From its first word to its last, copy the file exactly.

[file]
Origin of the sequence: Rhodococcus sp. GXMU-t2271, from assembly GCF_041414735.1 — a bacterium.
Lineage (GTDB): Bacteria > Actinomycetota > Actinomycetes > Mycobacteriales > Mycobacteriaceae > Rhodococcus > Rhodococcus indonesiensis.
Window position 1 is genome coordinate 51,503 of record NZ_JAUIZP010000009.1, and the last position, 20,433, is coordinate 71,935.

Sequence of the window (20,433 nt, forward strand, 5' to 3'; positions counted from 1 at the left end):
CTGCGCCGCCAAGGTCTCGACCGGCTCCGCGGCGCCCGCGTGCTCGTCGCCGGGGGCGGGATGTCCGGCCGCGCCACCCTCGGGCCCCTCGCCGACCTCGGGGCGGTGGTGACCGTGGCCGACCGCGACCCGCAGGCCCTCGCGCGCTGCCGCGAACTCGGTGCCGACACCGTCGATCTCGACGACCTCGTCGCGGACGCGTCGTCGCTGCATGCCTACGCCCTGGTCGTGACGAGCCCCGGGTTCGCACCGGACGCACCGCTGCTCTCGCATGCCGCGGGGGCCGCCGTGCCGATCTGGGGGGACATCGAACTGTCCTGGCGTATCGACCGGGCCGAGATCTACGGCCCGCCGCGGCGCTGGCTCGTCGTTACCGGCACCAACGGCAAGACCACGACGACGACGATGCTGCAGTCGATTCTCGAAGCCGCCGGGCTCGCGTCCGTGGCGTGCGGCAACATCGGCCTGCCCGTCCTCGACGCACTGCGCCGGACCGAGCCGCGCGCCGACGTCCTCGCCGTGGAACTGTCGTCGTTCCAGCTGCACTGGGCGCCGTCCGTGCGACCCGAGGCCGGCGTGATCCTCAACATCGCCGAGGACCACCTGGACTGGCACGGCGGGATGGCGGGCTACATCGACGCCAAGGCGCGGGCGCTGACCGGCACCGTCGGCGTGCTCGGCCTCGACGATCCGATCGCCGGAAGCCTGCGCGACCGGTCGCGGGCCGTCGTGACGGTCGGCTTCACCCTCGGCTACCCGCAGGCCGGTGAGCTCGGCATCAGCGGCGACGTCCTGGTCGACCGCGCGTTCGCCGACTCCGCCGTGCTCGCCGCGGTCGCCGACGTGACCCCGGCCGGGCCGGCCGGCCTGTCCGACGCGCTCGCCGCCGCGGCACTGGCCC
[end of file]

Origin of the sequence: Rhodococcus sp. GXMU-t2271, from assembly GCF_041414735.1 — a bacterium.
Lineage (GTDB): Bacteria > Actinomycetota > Actinomycetes > Mycobacteriales > Mycobacteriaceae > Rhodococcus > Rhodococcus indonesiensis.
Window position 1 is genome coordinate 51,503 of record NZ_JAUIZP010000009.1, and the last position, 20,433, is coordinate 71,935.

Sequence of the window (20,433 nt, forward strand, 5' to 3'; positions counted from 1 at the left end):
CTGCGCCGCCAAGGTCTCGACCGGCTCCGCGGCGCCCGCGTGCTCGTCGCCGGGGGCGGGATGTCCGGCCGCGCCACCCTCGGGCCCCTCGCCGACCTCGGGGCGGTGGTGACCGTGGCCGACCGCGACCCGCAGGCCCTCGCGCGCTGCCGCGAACTCGGTGCCGACACCGTCGATCTCGACGACCTCGTCGCGGACGCGTCGTCGCTGCATGCCTACGCCCTGGTCGTGACGAGCCCCGGGTTCGCACCGGACGCACCGCTGCTCTCGCATGCCGCGGGGGCCGCCGTGCCGATCTGGGGGGACATCGAACTGTCCTGGCGTATCGACCGGGCCGAGATCTACGGCCCGCCGCGGCGCTGGCTCGTCGTTACCGGCACCAACGGCAAGACCACGACGACGACGATGCTGCAGTCGATTCTCGAAGCCGCCGGGCTCGCGTCCGTGGCGTGCGGCAACATCGGCCTGCCCGTCCTCGACGCACTGCGCCGGACCGAGCCGCGCGCCGACGTCCTCGCCGTGGAACTGTCGTCGTTCCAGCTGCACTGGGCGCCGTCCGTGCGACCCGAGGCCGGCGTGATCCTCAACATCGCCGAGGACCACCTGGACTGGCACGGCGGGATGGCGGGCTACATCGACGCCAAGGCGCGGGCGCTGACCGGCACCGTCGGCGTGCTCGGCCTCGACGATCCGATCGCCGGAAGCCTGCGCGACCGGTCGCGGGCCGTCGTGACGGTCGGCTTCACCCTCGGCTACCCGCAGGCCGGTGAGCTCGGCATCAGCGGCGACGTCCTGGTCGACCGCGCGTTCGCCGACTCCGCCGTGCTCGCCGCGGTCGCCGACGTGACCCCGGCCGGGCCGGCCGGCCTGTCCGACGCGCTCGCCGCCGCGGCACTGGCCC